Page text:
As we celebrate September as “Women in Medicine Month,” ZeaMed honors all women physicians who have contributed phenomenally to medicine. These women have become an idol for thousands of other women in the world. It was indeed an arduous task for women to overcome the taboo and achieve their dreams in those days.

Such is the story of Dr. Elizabeth Blackwell, who became the first woman physician in the United States to hold a medical degree. Let us take you back 172 years when Blackwell received her medical degree. Did Elizabeth Blackwell succeed by overcoming these stumbling blocks?

An ill friend inspires Elizabeth to study medicine.

In the 1800s, when Elizabeth was a school teacher, she developed a strong urge to learn medicine. Despite being disinterested as a teacher, she had to work to support her family. Once her friend fell ill due to medical negligence. Elizabeth realized that if there had been a female physician, her friend would not have suffered that much. 

Those were the days when women were discouraged from studying these subjects. Male physicians could not even treat women as it was considered “unholy.” Therefore, Elizabeth decided that she must study medicine to help society, precisely women.

Elizabeth applies for medical schools.

Blackwell started applying for various medical schools, but her applications got rejected at all places. This was a sheer case of gender bias that happened not only in the US but around the globe.

Luckily, Geneva Medical College, currently the State University of New York Upstate Medical University, accepted her application. Thus, she received support from the noblemen of the college and became the first woman to secure admission to a medical college in 1847.

She finally received her medical degree and became the first woman in the USA to become a physician. Her graduating thesis was on typhus, and it was published later in the Buffalo Medical Journal.

Elizabeth Struggles in her further medical career

After receiving the degree, she went to Europe, where an array of obstacles were waiting for her. Many medical colleges and hospitals rejected her as she was a woman. The then orthodox society could never accept and value a woman being a physician.

She enrolled at “La Maternite,” which was a lying-in hospital. How unfortunate was she to be treated as a student midwife instead of a physician? However, Blackwell did not lose hope and continued with her struggle to establish herself.

Blackwell’s life and medical career had received a fatal blow when she contracted ophthalmia neonatorum. She was treating an infected child when she accidentally squirted the contaminated fluid into her own eyes. As a result, Blackwell had lost vision of her left eye, and she remained just a few inches away from becoming a surgeon.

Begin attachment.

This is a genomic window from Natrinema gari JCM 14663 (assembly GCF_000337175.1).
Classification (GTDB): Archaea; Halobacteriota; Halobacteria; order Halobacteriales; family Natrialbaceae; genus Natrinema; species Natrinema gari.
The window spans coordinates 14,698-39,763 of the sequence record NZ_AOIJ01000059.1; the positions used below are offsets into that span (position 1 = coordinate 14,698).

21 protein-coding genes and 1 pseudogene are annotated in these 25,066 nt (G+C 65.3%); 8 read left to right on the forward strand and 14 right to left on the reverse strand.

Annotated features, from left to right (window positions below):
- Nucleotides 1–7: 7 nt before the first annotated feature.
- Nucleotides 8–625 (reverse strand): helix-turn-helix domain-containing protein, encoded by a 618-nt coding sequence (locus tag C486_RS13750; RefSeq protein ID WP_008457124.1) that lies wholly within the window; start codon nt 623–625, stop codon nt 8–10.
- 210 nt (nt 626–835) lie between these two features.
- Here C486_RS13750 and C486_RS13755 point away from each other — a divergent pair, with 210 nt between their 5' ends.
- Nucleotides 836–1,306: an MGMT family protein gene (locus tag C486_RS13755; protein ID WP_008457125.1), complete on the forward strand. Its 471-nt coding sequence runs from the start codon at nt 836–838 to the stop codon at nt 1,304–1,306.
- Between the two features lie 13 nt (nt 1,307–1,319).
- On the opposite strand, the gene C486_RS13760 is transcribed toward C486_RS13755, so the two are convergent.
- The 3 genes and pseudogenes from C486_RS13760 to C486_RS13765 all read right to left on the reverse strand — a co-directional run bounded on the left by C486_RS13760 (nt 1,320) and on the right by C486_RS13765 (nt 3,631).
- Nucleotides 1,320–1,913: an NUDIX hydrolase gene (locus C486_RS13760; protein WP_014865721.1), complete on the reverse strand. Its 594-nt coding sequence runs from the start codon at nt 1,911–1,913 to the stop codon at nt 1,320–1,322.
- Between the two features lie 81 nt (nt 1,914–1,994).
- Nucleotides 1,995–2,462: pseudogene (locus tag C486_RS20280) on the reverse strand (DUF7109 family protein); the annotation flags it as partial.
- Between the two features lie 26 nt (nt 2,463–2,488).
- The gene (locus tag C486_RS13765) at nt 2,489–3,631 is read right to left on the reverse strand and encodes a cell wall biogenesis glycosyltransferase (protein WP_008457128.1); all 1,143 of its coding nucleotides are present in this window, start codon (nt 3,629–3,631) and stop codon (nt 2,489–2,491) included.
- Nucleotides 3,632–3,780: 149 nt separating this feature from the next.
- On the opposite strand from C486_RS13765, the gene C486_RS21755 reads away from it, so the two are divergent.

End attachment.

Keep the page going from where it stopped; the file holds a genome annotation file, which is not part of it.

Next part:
Nevertheless, she enrolled herself at St. Bartholomew’s hospital and attended James Paget’s lectures. Then, after a short while, she again returned to New York, where she again met with challenges of being a woman physician.

Without giving up, she opened a dispensary along with a Polish woman who was also studying medicine. Blackwell’s sister, too, gained a medical degree and inspired many other women during their times. In addition, the Blackwell sister continued to serve during the American Civil war.

Humanitarian works of Elizabeth Blackwell

Blackwell started working on humanitarian grounds using her medical knowledge. She made considerable efforts against licentiousness and prostitution at that time. Prostitution had crept wildly into the society during the American Civil war, inviting several new diseases. Little did people know about such conditions and got heavily infected.

Elizabeth campaigned against the “Contagious Diseases Act” which she called to be pseudo legalization of prostitution. 

In association with Florence Nightingale in 1868, Blackwell worked to open a Women’s Medical College in England. She also took charge as a professor of gynecology at the London School of Medicine for Women.

Medical Publications

Elizabeth Blackwell’s medical publications are read, researched, and appreciated even today. After graduating with her thesis “The Causes and Treatment of Typhus or Ship Fever,” she went a long way in publishing other works.

Her emphasis on women’s education and her lecture- “Medicine as a Profession for Women,” is a remarkable journey into the profession. 

“The influence of Women in the profession of Medicine” is yet another highly appreciated article on women’s education.

The story of Elizabeth Blackwell as the first woman physician of America stands as an inspiration to the world, even today. Blackwell stands for enlightenment in women’s education and health as she teaches us the importance of women’s health. But, unfortunately, women tend to ignore their health, and it eventually affects them in the long run. 

We at ZeaMed continue to motivate women to take special care of their health by educating them about different health conditions. The gynecology team at ZeaMed works excellently in educating and improving women’s health conditions in the USA. We keep the dreams alive of those struggling women physicians who paved the way for the future generation. 

If you haven’t read our previous blog about the first women physicians of South Asia, click here. 

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